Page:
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Eastman Kodak Co. v. Camarata

United States District Court, W.D. New York

April 2, 2014

EASTMAN KODAK COMPANY, et al., Plaintiffs,
v.
MARK S. CAMARATA, et al., Defendants.

DECISION AND ORDER

DAVID G. LARIMER, District Judge.

This is a civil action under the Racketeer Influenced and Corrupt Organizations Act ("RICO"), 18 U.S.C. ยงยง 1961 et seq. Plaintiffs include Eastman Kodak Company and two related companies, who, for the sake of convenience, will be collectively referred to here simply as "Kodak."

Kodak has sued various defendants, two of whom, Charles and Karen Schwab, have moved to dismiss the claims against them.

Although not reflected in the record, it appears that Charles Schwab died after filing the motion to dismiss. See "Ex-Greece assessor Charles Schwab dies, " Rochester Democrat & Chronicle, Dec. 10, 2013, http://www.democratandchronicle.com/story/news/2013/12/10/ ex-greece-assessor-charles-schwab-dies/3958999/.[1]

While the Court could direct the parties to move for substitution of a representative of Charles Schwab's estate, see First Idaho Corp. v. Davis, 867 F.2d 1241, 1242-43 (9th Cir. 1989), to do so here would be an exercise in futility and a waste of time and resources.

The simple fact is that in the related criminal proceeding, the Court imposed a sentence against Charles Schwab that included restitution in the amount of over $6.6 million. There is no indication in the record that this amount, or even a substantial part of it, has ever been paid, or is ever likely to be paid. In addition, the criminal restitution order would take precedence over any judgment that Kodak could obtain in this civil lawsuit. See Barone v. Marone, No. 04 Civ.2001, 2007 WL 4458118, at *5 (S.D.N.Y. Dec. 14, 2007).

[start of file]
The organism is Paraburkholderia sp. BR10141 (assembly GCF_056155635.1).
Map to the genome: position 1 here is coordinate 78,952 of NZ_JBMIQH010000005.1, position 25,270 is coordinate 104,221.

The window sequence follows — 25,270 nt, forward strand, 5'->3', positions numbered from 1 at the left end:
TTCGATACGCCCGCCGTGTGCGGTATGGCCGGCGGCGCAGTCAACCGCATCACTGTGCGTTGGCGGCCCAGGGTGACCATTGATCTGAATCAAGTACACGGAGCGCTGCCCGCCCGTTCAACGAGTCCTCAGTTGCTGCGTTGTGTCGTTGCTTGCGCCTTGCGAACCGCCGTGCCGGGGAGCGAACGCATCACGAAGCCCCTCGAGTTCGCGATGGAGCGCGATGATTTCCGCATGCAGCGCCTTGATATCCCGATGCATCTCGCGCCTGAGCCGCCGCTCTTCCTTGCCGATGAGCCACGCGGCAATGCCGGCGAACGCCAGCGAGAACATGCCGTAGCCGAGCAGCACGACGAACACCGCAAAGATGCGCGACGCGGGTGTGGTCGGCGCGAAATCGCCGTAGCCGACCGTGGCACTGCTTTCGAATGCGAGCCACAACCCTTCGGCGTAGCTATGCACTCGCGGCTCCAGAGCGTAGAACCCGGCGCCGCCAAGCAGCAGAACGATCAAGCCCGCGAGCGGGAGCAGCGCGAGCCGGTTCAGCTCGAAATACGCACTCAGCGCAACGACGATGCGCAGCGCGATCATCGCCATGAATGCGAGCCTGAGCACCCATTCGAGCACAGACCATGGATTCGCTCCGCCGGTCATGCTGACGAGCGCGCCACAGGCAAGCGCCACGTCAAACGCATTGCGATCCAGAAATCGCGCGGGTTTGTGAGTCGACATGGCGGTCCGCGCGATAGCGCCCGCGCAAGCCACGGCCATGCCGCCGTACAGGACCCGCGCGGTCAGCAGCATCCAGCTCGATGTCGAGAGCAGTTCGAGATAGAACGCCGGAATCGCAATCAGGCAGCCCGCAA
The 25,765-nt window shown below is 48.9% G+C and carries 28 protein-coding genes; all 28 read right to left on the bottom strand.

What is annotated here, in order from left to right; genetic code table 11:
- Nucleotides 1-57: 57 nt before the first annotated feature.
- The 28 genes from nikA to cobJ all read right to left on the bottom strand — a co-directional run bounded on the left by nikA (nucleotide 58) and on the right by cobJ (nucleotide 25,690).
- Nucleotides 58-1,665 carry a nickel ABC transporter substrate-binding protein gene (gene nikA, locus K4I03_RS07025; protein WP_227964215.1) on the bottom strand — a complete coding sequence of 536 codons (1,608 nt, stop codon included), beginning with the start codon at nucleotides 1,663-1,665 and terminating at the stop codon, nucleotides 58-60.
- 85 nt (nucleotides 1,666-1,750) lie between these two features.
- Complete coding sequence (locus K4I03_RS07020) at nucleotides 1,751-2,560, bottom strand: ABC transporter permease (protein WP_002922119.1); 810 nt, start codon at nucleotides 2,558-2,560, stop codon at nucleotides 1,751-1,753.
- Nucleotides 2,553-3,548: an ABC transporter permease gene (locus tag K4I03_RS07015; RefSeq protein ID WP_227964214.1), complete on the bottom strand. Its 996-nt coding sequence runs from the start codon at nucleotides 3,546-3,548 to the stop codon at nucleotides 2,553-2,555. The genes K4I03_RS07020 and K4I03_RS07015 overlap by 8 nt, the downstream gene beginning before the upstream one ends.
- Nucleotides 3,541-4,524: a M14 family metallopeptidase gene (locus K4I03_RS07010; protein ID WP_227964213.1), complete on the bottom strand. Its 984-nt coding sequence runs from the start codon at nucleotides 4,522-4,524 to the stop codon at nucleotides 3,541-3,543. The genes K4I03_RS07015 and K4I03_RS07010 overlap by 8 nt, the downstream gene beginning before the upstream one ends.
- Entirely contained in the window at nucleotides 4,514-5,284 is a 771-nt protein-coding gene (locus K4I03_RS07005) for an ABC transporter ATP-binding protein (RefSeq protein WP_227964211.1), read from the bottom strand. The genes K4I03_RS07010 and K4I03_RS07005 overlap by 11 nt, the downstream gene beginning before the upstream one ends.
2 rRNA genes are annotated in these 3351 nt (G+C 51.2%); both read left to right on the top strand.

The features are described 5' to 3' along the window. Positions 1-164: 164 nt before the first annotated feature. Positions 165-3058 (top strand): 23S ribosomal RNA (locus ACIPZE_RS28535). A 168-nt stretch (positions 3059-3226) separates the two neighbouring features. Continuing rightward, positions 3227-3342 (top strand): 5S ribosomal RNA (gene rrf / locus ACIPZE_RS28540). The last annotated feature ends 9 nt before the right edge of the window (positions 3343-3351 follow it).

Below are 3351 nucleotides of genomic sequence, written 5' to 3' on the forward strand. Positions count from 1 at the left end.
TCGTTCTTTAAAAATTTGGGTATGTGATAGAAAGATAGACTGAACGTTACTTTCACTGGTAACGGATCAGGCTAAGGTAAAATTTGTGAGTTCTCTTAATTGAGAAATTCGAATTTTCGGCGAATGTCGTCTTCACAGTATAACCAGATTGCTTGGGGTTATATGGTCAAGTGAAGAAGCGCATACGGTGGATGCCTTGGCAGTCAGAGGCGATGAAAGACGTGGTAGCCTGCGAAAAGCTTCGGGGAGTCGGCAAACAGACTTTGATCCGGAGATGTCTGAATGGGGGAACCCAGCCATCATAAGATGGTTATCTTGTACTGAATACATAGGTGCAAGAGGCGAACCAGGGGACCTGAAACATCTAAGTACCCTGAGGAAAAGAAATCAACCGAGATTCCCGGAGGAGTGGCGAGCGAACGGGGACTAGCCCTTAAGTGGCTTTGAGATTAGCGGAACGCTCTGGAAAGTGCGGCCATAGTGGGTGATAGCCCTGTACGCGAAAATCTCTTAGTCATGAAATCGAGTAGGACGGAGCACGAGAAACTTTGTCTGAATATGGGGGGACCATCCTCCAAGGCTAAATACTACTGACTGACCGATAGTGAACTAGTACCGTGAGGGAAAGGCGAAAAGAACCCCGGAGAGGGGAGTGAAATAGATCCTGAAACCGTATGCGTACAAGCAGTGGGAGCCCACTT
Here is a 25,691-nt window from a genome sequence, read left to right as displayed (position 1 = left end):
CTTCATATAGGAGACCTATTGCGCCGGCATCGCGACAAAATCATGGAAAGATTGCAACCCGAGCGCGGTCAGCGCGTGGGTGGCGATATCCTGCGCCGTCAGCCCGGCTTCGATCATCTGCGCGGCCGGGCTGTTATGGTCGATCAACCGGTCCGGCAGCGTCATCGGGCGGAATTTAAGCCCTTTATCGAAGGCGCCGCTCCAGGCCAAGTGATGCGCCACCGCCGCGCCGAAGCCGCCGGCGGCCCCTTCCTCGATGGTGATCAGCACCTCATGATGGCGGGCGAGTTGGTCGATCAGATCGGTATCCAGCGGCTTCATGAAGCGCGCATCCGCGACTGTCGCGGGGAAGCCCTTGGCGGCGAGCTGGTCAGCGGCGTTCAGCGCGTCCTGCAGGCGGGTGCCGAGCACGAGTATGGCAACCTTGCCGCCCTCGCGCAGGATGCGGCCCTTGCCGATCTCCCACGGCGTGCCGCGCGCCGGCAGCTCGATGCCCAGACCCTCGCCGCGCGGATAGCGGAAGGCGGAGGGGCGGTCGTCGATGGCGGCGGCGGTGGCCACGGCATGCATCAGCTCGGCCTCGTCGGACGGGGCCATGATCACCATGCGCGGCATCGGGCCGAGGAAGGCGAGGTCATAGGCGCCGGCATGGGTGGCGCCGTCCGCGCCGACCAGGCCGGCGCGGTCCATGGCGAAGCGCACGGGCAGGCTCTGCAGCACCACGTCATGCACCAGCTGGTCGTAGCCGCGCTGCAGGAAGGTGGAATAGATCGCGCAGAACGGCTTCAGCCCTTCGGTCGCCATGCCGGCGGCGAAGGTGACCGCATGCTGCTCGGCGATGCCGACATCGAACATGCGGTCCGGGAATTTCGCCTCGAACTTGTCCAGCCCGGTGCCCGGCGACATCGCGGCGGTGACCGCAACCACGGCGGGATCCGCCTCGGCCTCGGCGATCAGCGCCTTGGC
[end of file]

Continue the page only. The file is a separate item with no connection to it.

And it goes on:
In addition, there is no evidence that Karen Schwab (who was not named as a defendant in the criminal case) was culpably involved in the underlying events. In response to the motion to dismiss, Kodak contends that it has adequately alleged her involvement, and that her role presents an issue of fact that must be explored in discovery. Dkt. #296 at 4.

Kodak made that assertion some four and a half years ago. To date, there remains nothing before the Court suggesting any plausible basis upon which to hold Karen Schwab liable for Charles Schwab's wrongdoing as to Kodak. The Court is aware that Kodak continues to actively litigate its claims against another defendant, John Nicolo, who was one of the principal players in the underlying scheme, but that is no reason to continue to hold Karen Schwab in this case, with no end in sight.[2]

CONCLUSION

The motion to dismiss (Dkt. #292) by defendants Charles A. Schwab and Karen M. Schwab is granted, and the complaint is dismissed as to those two defendants.

IT IS SO ORDERED.

EXHIBIT A


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